Tips for Sar-Sick Children


Packing up the kids for a road trip can be difficult. Making sure they are stocked with things to do to keep them occupied can be a tough battle on its own. If car sickness is thrown into the equation, road trips can be even more of a struggle.

“Car sickness occurs when the brain receives mismatching information from the ears, eyes and nerves in the extremities,” said Jodi Breska, a family physician at Mayo Clinic Health System. “The results of this sensation are upset stomach, fatigue and, of course, vomiting.”

Breska said this experience is fairly common for children ages 2 to 12.

Although the reasons children are so prone to car sickness are still unexplained, Breska offers some suggestions that might help you keep your child from getting car sick on your next trip:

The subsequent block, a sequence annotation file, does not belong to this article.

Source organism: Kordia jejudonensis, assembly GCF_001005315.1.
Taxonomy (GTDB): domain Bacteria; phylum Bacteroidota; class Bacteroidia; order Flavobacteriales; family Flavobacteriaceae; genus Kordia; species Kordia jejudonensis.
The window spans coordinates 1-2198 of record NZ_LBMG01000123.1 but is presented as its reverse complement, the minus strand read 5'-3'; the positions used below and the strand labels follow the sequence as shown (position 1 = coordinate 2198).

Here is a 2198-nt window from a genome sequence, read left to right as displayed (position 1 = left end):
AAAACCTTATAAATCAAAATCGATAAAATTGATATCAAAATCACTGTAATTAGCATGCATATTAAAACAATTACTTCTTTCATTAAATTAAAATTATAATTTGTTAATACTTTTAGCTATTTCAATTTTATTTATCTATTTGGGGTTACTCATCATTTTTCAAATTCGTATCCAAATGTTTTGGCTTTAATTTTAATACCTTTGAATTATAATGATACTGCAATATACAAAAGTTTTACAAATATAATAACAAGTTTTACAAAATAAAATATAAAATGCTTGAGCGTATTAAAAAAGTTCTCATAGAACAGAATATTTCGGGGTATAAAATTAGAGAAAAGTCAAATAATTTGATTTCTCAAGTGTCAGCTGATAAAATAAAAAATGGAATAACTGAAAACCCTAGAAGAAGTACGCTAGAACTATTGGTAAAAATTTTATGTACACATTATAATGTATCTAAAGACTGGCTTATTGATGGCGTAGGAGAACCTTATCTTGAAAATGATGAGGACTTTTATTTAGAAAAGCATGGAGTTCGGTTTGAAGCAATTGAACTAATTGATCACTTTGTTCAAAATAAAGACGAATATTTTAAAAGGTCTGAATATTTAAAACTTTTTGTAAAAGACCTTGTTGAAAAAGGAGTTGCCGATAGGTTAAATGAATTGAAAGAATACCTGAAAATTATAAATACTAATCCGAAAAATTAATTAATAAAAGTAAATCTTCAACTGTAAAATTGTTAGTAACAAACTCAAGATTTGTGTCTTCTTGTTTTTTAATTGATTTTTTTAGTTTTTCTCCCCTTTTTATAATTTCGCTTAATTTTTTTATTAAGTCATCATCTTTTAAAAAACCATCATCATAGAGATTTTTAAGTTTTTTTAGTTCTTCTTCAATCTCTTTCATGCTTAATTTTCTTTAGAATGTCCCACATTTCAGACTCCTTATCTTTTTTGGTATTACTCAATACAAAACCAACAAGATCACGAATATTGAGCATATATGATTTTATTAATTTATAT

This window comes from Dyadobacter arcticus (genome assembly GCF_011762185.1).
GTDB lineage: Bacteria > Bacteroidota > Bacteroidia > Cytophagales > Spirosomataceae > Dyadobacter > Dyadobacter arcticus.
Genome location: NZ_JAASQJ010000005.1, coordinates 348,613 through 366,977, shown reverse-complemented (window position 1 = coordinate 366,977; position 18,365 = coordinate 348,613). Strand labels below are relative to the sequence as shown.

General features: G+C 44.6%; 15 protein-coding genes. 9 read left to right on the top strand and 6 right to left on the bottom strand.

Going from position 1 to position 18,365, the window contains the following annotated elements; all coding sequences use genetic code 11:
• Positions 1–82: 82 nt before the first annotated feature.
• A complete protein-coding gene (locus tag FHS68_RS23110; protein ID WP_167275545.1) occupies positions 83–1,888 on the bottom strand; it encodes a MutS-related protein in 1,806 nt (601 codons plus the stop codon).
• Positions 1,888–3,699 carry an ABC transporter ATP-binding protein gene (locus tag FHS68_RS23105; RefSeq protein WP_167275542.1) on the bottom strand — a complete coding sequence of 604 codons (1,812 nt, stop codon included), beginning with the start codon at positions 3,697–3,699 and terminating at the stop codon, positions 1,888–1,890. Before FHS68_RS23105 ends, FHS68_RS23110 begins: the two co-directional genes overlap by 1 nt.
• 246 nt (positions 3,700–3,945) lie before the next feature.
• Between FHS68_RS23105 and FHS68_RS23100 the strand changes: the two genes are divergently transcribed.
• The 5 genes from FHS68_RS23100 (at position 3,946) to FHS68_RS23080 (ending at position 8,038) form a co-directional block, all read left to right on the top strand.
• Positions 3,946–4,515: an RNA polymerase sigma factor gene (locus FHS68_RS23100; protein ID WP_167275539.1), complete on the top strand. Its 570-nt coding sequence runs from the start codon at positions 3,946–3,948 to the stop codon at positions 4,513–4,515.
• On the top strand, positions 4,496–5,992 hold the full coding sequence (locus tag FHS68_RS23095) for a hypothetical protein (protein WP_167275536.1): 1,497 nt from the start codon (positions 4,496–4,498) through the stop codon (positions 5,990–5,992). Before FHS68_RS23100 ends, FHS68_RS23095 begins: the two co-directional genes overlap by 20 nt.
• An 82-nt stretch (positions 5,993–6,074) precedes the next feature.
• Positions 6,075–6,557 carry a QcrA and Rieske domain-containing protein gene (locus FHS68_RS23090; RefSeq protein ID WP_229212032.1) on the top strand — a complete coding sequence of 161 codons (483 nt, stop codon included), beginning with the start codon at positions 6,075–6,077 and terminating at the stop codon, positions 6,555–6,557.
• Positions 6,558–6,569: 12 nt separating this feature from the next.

– Cut down on sensory input. Loading up your kids with movies and books during a road trip might not be the best thing for them, especially if they are easily car sick. Encourage them to focus on things outside the vehicle instead.

– Offer distractions. Tal­king, listening to music and singing songs with your child could serve as a good distraction during a car trip.

– Provide adequate air ventilation. Make sure the car is free of odors and there is a decent amount of ventilation.

– Be careful with snacks. Greasy and spicy foods are not going to be good for your child before a car trip. If the trip is going to be long, feed your child a small, bland snack before you leave.

– Try medication. If your child is 2 or older, ask your child’s health care provider about over-the-counter medications available for car sickness. Dimenhydrinate is available for children 2 and older, and diphenhydramine is available for children 6 and older. Drowsiness is a common side effect of these drugs.


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